“She actually saw the German submarine which rose from the waters for a few minutes to allow the murderers which commanded it to view their dastardly work and then it disappeared below again.”
Yet another Ashbourne Territorial’s death in action was reported on the same page. Private Harold Harthill of Mayfield. The report stated that Harthill had been among nine members of the 6th Battalion Sherwood Foresters killed when a shell exploded amongst them in their trench. Another Mayfield man, Private R Kettle was wounded in the incident on May 5, just two days before publication. It was recorded that the flag at Simpson Bros mill, where Harthill had worked, was hoisted half-mast on the news.
Better news had reached the home of Mr and Mrs J Kernahan of North Leys, whose son Paul, serving as a gunner in the Royal Field Artillery. Nothing had been heard of him for two months, but a letter this week reported he was well, and was with the French artillery in the trenches.
Gunner Kernahan was among the first soldiers to have a letter home published in the paper, and this latest one was remarkable for its content. Here was a man who had witnessed fighting at first hand, yet he was able to take joy from birdsong.
“One morning, a lark rose from no-man’s land (the space intervening the rival trenches) and soared into the sky singing its beautiful song.”
He told his parents the bird had reminded him of the happy country life in Ashbourne.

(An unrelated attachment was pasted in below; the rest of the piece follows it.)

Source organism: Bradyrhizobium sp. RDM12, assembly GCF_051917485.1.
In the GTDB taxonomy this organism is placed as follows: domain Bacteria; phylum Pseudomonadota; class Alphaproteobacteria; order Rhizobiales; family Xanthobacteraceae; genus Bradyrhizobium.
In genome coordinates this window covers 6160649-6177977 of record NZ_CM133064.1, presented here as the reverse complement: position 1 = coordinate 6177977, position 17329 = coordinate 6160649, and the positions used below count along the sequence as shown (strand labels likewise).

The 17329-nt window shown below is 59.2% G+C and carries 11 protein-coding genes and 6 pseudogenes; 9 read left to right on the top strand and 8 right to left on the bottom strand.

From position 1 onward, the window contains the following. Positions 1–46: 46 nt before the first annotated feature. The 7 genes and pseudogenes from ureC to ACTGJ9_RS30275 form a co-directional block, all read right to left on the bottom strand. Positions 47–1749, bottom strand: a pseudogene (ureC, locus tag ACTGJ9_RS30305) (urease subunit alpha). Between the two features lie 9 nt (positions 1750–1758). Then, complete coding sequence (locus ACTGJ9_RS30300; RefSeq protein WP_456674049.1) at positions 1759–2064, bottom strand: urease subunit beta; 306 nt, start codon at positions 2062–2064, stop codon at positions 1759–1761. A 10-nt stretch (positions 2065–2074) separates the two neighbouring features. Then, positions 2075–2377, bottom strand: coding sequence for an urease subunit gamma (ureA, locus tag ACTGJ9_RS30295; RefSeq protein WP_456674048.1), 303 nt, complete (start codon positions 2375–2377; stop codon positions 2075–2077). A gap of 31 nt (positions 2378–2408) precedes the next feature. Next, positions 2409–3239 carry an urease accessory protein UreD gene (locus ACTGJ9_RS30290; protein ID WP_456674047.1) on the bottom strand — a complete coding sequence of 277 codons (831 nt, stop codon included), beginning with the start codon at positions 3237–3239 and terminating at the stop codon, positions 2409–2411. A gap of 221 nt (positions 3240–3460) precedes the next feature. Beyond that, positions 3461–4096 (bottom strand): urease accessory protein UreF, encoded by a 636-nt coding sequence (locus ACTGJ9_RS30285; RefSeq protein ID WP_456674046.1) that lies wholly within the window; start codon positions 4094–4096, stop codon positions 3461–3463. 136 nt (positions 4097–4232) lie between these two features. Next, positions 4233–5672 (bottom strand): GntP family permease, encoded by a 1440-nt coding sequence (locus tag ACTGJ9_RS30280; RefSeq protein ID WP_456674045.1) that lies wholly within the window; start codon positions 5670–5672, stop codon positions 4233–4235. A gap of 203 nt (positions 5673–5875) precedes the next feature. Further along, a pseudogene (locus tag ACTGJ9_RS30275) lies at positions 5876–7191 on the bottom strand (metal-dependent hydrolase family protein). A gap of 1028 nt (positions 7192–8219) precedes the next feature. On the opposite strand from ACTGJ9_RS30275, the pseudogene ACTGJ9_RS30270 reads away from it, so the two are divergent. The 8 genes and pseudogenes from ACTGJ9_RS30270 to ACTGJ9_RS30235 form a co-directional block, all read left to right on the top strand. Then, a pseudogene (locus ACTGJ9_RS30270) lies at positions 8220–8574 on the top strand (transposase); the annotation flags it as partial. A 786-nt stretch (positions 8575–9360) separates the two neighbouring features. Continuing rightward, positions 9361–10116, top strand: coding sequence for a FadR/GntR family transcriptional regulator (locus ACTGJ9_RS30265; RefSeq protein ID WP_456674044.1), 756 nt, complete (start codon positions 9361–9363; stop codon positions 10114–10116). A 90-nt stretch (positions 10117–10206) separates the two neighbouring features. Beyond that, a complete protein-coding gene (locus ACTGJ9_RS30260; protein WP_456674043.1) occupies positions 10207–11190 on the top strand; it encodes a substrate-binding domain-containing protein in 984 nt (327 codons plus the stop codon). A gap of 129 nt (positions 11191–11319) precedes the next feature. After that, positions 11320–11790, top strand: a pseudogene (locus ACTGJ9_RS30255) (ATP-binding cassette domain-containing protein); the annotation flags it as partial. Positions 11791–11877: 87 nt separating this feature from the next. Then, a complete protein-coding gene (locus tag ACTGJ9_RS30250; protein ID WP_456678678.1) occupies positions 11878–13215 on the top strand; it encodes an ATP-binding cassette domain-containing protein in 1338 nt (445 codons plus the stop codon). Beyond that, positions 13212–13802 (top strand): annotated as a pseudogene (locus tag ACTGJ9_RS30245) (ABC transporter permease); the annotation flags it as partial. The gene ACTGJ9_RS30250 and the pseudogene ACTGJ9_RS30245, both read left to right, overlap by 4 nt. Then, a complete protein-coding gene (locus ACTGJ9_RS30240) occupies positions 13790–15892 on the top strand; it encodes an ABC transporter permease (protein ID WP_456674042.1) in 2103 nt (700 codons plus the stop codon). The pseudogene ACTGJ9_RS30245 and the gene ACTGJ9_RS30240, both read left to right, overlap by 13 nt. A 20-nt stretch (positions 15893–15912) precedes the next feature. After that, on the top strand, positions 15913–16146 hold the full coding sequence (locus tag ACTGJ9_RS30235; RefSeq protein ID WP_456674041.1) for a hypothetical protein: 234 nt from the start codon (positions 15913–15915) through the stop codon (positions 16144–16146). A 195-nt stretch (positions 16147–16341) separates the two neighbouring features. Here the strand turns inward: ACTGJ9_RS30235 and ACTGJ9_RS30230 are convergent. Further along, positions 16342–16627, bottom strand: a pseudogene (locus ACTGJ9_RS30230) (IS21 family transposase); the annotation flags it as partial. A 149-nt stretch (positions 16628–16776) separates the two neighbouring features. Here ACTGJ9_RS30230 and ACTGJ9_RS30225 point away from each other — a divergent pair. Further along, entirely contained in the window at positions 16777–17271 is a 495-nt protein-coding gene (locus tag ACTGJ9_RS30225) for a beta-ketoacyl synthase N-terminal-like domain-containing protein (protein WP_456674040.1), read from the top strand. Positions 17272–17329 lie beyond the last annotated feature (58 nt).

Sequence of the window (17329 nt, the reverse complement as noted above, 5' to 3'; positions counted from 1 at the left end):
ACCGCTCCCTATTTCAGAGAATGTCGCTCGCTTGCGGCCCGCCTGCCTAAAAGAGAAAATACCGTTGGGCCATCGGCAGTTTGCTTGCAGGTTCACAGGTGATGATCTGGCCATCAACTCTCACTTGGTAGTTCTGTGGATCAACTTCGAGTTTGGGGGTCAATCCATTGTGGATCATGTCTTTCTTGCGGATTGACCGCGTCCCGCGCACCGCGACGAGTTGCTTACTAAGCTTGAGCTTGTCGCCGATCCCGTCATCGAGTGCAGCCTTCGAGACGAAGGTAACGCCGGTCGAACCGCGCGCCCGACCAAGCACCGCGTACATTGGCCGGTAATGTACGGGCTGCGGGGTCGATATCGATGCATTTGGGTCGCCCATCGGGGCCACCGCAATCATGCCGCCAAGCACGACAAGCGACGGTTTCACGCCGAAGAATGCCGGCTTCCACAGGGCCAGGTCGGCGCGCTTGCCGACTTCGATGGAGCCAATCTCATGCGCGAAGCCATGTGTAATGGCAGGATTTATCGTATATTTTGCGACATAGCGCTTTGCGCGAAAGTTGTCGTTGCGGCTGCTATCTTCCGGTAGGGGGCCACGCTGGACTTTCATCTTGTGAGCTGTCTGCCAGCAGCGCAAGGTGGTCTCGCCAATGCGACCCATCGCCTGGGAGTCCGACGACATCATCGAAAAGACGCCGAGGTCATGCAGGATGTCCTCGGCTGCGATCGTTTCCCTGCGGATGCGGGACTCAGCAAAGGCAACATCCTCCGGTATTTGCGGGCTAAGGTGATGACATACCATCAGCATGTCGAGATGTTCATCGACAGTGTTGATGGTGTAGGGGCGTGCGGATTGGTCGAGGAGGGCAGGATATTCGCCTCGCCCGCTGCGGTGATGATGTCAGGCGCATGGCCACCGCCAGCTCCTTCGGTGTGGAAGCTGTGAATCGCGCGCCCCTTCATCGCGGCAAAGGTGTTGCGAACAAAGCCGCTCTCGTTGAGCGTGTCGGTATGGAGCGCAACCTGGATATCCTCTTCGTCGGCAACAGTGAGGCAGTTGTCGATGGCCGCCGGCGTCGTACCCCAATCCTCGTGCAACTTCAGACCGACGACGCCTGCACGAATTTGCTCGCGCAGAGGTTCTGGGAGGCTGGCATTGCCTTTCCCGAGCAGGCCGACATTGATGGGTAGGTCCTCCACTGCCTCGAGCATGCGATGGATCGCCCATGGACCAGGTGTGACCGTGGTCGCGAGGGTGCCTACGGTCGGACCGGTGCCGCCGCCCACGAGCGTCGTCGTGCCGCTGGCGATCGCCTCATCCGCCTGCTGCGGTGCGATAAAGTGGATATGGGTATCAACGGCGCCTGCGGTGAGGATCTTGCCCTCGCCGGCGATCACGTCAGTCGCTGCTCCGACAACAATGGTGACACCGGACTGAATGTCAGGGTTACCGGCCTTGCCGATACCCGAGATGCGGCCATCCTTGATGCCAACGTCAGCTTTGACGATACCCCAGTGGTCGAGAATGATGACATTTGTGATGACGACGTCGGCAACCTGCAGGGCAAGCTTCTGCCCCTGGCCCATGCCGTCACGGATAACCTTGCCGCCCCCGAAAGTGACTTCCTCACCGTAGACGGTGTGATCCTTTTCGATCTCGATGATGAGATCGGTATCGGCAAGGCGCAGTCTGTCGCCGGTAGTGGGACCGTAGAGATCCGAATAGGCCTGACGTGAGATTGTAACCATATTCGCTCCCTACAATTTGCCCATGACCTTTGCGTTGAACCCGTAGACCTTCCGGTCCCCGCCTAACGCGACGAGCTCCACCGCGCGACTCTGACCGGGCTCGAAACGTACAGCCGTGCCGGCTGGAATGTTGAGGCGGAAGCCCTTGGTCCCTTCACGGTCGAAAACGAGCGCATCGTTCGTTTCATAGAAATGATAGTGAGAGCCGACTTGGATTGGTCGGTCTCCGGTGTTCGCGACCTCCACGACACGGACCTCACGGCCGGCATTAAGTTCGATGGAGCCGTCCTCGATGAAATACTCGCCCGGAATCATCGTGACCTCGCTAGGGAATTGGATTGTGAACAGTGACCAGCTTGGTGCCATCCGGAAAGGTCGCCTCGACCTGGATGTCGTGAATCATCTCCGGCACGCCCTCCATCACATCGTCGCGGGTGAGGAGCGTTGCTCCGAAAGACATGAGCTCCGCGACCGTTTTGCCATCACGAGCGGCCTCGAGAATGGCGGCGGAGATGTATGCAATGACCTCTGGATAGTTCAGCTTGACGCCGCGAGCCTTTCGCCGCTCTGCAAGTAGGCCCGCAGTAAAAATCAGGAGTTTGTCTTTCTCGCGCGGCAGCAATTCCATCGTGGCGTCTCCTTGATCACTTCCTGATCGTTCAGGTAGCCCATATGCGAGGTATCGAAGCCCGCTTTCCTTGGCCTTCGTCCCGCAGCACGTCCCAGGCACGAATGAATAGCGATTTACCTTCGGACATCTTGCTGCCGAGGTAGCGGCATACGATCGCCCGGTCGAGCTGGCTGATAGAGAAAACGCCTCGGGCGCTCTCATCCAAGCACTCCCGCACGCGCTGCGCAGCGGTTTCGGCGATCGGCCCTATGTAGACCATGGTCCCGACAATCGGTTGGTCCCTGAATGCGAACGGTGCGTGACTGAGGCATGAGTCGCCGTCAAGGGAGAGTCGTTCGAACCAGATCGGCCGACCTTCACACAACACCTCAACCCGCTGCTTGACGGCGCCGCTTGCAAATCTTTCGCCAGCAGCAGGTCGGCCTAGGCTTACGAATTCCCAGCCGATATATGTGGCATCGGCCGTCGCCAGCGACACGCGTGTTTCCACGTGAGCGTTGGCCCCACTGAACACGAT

Gunner Kernahan had been in the trenches eight months and had seen some of the fiercest of fighting, including at Neuve Chappelle, but had come through ‘without a scratch’.
In yet another letter home Private William Fearn wrote to tell his sister that he was in trenches just 250 yards from the Germans: “At times we have to put on respirators over our mouths in case the Germans use that deadly gas. So you see it is not all sunshine being near to them.”
He tells her he and his comrades are always singing the ditty:
“In my little wet home in the trench, Where I am continually drenched, There’s a dead cow lays by, with its hoofs in the sky and it kicks up a terrible stench.”
A meeting of Ashbourne Urban Council recorded members’ condolences to the family of John Gladstone Woodyatt, son of one of the council members, whose death in battle had been recorded the previous week’s Telegraph.